McGinn, Colin (2001). How not to solve the mind-body problem. In Carl Gillett & Barry M. Loewer (eds.), Physicalism and its Discontents. Cambridge University Press.   (Cited by 4 | Google | More links)
Meyer, Max (1912). The present status of the problem of the relation between mind and body. Journal of Philosophy, Psychology and Scientific Methods 9 (14):365-371.   (Cited by 5 | Google | More links)
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Moravia, Sergio & Staton, Scott (1995). The Enigma of the Mind: The Mind-Body Problem in Contemporary Thought. New York: Cambridge University Press.   (Cited by 2 | Google | More links)
Abstract: Sergio Moravia's The Enigma of the Mind (originally published in Italian as L'enigma della mente) offers a broad and lucid critical and historical survey of one of the fundamental debates in the philosophy of mind - the relationship of mind and body. This problem continues to raise deep questions concerning the nature of man. The book has two central aims. First, Professor Moravia sketches the major recent contributions to the mind/body problem from philosophers of mind. Having established this framework Professor Moravia pursues his second aim - the articulation of a particular interpretation of the mental and the mind-body problem. The book's detailed and systematic treatment of this fundamental philosophical issue make it ideal for upper-level undergraduate and graduate courses in epistemology and the philosophy of mind. It should also prove provocative reading for psychologists and cognitive scientists
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Nagel, Thomas (2001). The psychophysical nexus. In Paul A. Boghossian & Christopher Peacocke (eds.), New Essays on the A Priori. Oxford University Press.   (Cited by 19 | Google | More links)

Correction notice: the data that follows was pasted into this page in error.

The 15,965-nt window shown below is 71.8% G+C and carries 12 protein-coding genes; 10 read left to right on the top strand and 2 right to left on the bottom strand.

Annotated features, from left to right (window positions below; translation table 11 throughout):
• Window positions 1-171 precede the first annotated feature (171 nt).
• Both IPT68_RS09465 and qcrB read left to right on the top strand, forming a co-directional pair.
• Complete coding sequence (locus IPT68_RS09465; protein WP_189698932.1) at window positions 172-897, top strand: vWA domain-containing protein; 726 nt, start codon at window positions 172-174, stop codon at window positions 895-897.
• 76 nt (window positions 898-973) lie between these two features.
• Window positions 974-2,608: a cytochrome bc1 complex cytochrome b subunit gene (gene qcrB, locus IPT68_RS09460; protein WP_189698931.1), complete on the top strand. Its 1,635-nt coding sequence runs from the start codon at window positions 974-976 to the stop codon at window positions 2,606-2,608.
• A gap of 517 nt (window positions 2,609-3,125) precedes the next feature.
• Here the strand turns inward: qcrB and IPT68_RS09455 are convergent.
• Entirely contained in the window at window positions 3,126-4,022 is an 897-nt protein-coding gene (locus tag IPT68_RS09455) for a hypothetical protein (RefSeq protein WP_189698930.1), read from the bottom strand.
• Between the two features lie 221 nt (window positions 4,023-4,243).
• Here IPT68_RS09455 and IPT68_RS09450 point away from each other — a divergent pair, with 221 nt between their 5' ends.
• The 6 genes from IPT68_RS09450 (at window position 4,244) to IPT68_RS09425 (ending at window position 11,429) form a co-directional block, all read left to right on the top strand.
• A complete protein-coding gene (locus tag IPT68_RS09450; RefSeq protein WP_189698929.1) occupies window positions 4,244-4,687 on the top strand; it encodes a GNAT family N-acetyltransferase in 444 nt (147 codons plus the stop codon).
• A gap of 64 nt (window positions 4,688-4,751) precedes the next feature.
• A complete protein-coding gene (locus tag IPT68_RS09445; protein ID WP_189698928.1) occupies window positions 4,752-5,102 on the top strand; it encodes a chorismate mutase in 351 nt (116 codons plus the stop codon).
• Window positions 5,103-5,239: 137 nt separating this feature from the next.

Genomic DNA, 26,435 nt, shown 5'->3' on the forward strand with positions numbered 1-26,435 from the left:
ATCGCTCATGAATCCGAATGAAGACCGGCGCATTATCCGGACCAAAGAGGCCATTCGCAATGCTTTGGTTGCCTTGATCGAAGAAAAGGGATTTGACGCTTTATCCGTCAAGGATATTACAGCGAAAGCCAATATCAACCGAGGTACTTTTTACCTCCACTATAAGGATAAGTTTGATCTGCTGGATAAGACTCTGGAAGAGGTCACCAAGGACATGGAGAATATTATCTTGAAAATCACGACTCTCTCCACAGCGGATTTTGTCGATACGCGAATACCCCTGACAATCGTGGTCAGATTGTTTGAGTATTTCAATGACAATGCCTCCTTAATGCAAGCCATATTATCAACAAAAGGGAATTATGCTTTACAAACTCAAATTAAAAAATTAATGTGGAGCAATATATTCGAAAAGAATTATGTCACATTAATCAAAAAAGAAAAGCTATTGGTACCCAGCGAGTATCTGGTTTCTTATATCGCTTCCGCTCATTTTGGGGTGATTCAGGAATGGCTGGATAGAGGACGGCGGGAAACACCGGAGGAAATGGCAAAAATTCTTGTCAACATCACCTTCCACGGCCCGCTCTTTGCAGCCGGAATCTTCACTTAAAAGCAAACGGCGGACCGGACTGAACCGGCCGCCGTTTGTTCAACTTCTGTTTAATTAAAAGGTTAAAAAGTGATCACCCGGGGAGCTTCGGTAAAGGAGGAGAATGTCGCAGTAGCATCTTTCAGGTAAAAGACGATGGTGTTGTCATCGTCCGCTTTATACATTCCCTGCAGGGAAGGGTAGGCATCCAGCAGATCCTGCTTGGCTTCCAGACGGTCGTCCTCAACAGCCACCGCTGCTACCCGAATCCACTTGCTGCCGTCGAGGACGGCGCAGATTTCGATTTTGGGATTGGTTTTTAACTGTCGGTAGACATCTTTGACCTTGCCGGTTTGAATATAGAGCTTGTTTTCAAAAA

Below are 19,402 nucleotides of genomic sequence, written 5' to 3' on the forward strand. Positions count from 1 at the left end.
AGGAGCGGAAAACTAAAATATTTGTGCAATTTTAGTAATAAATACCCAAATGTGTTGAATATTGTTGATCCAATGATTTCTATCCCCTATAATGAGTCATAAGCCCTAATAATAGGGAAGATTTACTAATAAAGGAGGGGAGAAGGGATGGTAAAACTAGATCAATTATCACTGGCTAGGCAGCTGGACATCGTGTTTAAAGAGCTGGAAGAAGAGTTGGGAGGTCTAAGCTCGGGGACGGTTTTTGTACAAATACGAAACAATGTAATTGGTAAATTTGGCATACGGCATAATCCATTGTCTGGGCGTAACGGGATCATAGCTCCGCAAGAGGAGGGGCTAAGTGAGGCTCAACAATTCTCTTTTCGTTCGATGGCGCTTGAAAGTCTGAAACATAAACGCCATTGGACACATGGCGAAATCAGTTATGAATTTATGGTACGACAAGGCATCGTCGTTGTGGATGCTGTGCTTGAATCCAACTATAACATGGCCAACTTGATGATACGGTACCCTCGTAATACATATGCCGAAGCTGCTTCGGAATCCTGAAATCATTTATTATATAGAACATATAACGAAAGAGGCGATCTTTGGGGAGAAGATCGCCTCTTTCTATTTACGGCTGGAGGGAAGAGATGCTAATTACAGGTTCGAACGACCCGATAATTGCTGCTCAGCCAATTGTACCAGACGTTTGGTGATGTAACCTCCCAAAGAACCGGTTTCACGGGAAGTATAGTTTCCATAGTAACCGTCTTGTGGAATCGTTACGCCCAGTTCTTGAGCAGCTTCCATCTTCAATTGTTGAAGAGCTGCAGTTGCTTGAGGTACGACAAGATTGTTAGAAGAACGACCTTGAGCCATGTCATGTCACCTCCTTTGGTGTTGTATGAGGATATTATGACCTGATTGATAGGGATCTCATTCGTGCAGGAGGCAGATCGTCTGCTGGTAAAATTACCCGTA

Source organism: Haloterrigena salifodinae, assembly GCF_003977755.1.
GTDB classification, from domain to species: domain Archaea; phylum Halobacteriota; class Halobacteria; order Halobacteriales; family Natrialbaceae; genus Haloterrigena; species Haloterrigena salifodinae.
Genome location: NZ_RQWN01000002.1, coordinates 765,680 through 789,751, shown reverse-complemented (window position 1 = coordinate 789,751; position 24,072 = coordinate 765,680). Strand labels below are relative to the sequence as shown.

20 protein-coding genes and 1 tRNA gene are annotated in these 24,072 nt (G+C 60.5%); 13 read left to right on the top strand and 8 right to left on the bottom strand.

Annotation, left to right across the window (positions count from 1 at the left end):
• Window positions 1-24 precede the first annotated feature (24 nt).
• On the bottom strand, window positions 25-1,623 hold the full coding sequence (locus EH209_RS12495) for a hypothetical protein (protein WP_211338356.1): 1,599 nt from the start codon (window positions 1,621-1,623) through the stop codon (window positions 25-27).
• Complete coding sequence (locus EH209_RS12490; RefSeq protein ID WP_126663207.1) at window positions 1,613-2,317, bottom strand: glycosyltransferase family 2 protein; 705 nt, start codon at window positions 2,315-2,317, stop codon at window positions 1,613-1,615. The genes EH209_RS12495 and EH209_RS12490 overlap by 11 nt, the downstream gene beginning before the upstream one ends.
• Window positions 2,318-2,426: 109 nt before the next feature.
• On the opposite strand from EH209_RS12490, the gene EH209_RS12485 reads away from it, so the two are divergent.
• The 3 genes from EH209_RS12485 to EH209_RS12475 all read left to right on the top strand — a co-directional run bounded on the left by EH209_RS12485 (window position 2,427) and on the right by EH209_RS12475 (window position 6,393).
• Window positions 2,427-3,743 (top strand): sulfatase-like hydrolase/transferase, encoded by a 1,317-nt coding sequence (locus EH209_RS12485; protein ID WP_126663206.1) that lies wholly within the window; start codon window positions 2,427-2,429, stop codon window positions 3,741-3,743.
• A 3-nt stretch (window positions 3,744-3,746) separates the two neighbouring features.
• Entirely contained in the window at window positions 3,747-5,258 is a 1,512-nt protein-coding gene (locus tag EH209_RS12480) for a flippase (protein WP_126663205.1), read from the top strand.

Abstract: I. The Mind-Body Problem after Kripke This essay will explore an approach to the mind-body problem that is distinct both from dualism and from the sort of conceptual reduction of the mental to the physical that proceeds via causal behaviorist or functionalist analysis of mental concepts. The essential element of the approach is that it takes the subjective phenomenological features of conscious experience to be perfectly real and not reducible to anything else--but nevertheless holds that their systematic relations to neurophysiology are not contingent but necessary
Nagel, Thomas (2000). The psychophysical nexus. In Paul A. Boghossian & Christopher Peacocke (eds.), New Essays on the A New Essays on the A Priori. Oxford University Press.   (Cited by 19 | Google | More links)
Abstract: I. The Mind-Body Problem after Kripke This essay will explore an approach to the mind-body problem that is distinct both from dualism and from the sort of conceptual reduction of the mental to the physical that proceeds via causal behaviorist or functionalist analysis of mental concepts. The essential element of the approach is that it takes the subjective phenomenological features of conscious experience to be perfectly real and not reducible to anything else--but nevertheless holds that their systematic relations to neurophysiology are not contingent but necessary